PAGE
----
My rating: 3 of5 stars
What are the chances you’d ever meet someone like that?, he wondered. Someone you could love forever, someone who would forever love you back? And what did you do when that person was born half a world away? The math seemed impossible.
Eleanor and Park is actually a typical teenage love story. Two people living their opposite lives meet in a way that happens everyday, in a way that could have happened to anyone- in their case, the school bus. Slowly, through their mutual interests drawing them together, they realize that the person is so much more and they fall in love. However, life is just not that simple – Eleanor’s life is not simple and their love is actually “forbidden”.
I really liked the narrative of this book. The story was told the way teenagers would have told it. Inside Eleanor’s POV, I could hear a teenage girl in love talking about her first love and how it’s the only thing that matters in my life now. Let’s face it – we were all there. Eleanor, in my opinion, was a bit selfish and all her attention was on Park. When I reflected it to my reality, I realized that it’s just how we are – we think our first love is the best thing that ever happened to us – and the best thing that would ever happen to us. Rainbow Rowell was able to portray the minds of a sixteen-year-old guy and a sixteen-year-old girl in love.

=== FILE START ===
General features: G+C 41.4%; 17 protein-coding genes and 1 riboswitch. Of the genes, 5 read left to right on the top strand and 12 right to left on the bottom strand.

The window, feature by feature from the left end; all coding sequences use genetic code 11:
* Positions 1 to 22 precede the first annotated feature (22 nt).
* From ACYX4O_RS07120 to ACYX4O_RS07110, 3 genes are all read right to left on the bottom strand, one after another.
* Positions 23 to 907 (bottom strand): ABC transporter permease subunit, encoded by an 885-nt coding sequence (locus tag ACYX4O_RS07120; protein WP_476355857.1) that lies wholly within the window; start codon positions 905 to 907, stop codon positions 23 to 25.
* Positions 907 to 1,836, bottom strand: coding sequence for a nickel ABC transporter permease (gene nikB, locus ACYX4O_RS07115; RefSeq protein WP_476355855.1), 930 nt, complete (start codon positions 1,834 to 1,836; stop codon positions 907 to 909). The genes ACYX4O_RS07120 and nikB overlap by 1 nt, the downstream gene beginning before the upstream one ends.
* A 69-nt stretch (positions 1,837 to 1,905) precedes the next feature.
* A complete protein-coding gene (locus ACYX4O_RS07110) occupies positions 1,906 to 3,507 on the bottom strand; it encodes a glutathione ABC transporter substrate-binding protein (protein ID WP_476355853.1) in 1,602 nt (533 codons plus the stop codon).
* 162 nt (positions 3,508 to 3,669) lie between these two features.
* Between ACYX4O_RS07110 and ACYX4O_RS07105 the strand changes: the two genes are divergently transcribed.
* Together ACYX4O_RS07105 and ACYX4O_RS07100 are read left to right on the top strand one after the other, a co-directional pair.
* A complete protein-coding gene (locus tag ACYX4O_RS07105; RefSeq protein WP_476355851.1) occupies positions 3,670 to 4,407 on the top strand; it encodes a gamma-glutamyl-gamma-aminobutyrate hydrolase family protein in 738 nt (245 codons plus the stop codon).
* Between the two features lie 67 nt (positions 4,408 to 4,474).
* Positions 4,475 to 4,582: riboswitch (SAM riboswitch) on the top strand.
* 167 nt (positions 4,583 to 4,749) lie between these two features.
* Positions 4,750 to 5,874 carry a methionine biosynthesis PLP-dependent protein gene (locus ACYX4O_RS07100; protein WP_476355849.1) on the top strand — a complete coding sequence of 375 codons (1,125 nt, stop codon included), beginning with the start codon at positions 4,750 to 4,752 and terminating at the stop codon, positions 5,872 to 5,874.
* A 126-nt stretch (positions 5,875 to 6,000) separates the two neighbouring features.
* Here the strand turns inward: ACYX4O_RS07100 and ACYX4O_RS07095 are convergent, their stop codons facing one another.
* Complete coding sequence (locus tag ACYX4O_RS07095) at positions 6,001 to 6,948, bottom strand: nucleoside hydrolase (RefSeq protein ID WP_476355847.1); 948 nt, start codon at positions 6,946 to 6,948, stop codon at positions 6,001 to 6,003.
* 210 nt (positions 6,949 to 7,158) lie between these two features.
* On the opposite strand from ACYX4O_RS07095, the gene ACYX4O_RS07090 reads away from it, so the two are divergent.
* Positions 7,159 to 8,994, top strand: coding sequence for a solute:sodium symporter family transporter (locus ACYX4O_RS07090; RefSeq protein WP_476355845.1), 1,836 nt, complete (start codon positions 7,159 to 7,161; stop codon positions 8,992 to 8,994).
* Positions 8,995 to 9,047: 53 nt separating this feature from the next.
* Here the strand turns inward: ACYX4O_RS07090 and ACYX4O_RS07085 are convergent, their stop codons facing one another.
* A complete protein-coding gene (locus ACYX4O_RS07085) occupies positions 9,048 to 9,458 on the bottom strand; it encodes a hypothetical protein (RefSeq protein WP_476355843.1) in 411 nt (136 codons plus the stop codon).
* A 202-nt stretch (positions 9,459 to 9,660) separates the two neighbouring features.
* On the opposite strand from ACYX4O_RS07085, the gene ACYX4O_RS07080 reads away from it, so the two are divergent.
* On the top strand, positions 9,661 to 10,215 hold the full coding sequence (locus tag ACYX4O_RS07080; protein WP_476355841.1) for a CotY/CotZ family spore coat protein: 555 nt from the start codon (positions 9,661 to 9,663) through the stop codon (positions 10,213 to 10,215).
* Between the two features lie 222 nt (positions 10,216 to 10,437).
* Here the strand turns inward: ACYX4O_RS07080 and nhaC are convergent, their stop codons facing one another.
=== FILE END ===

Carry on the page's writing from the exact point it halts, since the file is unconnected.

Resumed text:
The light-heartedness of the narrative, for me, overpowers the heavy concepts which made it very easy to read. If you are looking for something to make you smile and giggle, then this might be a great read for you. But, that’s all the book has done for me so if you’re actually looking for something that will change you, this might not be it.
The ending haunts me though. I really wanted more. It was not enough for me. It was too vague. I’m the kind of person who seeks closure so I’m not really fond of open endings.
Moreover, I feel like there’s something lacking here – something that makes young adult romances above the others. This book’s elements are something that I have seen before. There’s nothing that makes me really laugh out loud, or pause reading to cry or to scream.
This book is just like an acquaintance, you enjoy the company for a while but it’s not someone you’d call to have dinner with or share exciting news with.